Crossbar, the resistance RAM (RRAM) startup, opened the kimono a little wider today with the announcement of their “1TnR” architecture, which they have implemented on pre-production test chips.
Unpacking 1TnR: 1 Transistor drives n number of RRAM cells. How many? They report that a single transistor can drive over 2,000 memory cells at very low power and super density.
How dense? They say 1TB on a single die, with 3D stacking of memory cells. Point: this is on-chip deposition of multiple layers of memory cells, not the mechanical 3D of NAND flash that requires VIAs and precise positioning of multiple dies.
The Crossbar memory cell uses a metallic nano-filament in a non-conductive layer that can built on current CMOS fabs. Here’s a Crossbar diagram showing the cell’s various states:
TE = Top Electrode
SM = Switching Medium
BE = Bottom Electrode
As StorageMojo related last week Crossbar co-founder Wei Lu, a Michigan professor, made a breakthrough discovery in how their RRAM works: it moves metal particles through a solid. That’s new.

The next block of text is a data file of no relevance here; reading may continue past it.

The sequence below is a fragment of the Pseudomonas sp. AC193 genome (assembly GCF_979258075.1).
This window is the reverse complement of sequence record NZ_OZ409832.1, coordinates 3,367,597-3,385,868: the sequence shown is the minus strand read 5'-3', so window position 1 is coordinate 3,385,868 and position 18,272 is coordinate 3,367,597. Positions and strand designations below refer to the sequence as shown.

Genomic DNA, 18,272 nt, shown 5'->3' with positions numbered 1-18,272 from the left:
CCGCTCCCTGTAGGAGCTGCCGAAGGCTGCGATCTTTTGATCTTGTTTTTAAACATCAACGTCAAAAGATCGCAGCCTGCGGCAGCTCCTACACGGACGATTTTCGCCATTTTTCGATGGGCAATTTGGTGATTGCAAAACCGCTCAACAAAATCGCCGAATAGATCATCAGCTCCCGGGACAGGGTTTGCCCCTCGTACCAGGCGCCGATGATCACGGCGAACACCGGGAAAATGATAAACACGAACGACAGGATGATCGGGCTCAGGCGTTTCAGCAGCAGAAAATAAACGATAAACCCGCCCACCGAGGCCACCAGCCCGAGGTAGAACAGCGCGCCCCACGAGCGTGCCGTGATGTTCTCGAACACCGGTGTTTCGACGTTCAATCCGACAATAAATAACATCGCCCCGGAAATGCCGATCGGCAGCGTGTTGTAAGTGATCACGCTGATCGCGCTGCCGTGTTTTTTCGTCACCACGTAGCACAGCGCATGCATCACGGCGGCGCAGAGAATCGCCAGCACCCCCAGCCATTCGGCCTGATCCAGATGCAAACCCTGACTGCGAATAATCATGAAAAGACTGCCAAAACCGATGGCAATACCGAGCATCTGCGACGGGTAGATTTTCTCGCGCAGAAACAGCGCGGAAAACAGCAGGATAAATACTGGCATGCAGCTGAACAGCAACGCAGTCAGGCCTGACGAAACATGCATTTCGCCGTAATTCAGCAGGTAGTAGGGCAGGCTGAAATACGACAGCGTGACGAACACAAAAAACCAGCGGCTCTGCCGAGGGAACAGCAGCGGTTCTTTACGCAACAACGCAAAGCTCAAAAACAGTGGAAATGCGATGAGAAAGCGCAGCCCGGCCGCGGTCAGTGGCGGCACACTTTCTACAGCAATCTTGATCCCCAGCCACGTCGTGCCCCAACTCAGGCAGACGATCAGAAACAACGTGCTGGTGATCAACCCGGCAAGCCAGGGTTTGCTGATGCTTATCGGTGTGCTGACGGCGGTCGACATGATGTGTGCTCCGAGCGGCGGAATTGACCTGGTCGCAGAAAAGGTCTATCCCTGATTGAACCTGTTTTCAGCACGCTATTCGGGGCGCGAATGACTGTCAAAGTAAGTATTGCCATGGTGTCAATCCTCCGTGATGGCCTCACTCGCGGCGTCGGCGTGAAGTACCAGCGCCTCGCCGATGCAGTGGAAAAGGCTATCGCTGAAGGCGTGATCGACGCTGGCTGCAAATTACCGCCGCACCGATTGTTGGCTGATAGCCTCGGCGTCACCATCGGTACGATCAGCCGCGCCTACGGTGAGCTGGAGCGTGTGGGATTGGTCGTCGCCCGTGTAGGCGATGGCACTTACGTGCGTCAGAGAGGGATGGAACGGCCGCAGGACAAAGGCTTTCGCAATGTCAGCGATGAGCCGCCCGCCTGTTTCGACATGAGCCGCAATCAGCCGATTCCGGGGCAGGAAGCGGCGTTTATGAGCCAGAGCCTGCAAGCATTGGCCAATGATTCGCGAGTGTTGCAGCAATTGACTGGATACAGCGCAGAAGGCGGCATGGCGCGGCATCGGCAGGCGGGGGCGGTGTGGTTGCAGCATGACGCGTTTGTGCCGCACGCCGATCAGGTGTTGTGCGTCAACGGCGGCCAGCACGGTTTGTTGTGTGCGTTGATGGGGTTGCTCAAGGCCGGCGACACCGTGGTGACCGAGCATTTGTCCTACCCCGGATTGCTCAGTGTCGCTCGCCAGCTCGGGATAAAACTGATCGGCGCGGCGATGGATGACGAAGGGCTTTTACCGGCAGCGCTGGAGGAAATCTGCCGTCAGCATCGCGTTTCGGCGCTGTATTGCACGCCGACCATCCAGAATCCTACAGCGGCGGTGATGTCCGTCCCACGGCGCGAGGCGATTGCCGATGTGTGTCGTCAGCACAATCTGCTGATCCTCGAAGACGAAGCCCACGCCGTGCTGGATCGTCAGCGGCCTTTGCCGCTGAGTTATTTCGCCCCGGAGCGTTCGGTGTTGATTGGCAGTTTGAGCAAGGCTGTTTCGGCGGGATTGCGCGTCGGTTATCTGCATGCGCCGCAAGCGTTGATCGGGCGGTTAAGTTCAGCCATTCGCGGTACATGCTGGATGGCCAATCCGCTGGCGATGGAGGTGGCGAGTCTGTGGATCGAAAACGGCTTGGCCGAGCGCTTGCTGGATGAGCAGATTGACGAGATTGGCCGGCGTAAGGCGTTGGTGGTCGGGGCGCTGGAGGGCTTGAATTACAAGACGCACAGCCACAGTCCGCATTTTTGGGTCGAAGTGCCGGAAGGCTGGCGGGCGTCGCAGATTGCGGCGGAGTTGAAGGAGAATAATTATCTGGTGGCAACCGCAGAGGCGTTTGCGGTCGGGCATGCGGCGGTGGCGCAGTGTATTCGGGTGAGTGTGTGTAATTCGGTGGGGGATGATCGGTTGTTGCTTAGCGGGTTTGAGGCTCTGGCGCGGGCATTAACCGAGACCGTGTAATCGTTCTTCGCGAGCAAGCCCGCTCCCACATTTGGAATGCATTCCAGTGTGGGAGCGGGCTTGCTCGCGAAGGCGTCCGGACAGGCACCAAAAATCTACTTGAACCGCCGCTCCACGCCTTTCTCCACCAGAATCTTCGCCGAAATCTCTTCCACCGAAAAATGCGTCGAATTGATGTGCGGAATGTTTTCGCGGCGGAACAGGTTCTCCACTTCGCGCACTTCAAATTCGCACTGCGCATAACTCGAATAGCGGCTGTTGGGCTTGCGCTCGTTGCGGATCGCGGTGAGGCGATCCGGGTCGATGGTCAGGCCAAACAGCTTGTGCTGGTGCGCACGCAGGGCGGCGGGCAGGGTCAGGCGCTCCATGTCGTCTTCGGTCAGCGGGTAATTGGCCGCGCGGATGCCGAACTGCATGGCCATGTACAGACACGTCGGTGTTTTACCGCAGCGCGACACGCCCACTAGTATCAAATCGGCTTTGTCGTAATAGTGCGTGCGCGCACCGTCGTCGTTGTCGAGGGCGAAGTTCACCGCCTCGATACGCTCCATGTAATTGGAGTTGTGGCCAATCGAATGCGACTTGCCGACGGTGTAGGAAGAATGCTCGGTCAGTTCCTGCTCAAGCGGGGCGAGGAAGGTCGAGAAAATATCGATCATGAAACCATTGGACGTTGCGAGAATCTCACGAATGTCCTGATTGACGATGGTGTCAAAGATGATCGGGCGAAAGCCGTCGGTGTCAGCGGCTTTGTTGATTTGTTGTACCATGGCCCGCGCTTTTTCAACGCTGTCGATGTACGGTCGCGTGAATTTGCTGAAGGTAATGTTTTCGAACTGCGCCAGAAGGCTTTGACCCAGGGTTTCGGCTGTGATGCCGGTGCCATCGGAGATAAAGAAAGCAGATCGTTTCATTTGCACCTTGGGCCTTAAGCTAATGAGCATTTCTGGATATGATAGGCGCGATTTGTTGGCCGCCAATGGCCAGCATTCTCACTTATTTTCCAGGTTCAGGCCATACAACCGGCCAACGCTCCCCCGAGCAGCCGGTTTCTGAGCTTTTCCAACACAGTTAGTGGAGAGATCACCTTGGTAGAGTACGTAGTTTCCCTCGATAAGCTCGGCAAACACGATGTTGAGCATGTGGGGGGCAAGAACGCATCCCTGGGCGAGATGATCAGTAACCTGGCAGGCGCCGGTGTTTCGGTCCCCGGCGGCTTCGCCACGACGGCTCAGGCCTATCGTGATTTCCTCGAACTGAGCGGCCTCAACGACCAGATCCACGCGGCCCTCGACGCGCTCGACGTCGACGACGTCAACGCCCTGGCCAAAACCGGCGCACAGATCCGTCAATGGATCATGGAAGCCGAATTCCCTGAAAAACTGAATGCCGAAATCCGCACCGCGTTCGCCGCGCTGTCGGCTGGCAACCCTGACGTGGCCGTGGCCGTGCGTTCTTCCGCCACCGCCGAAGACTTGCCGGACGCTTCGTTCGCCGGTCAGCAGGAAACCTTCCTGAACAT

The StorageMojo take
Crossbar is in the process of licensing its technology to some major fabs. The simplicity and scalability of its process means it can be built on fully depreciated CMOS lines using old technology. Large feature sizes aren’t a big problem when you can stack multiple cell layers on a single die.
Commercial shipments are planned for 2017 assuming all goes well. But if the cost and density predictions pan out, Crossbar’s RRAM will be a game changer for SSDs, NVDIMMs and, eventually, enterprise storage. Keep an eye on them.
Courteous comments welcome, of course. What other info would you like to see from Crossbar?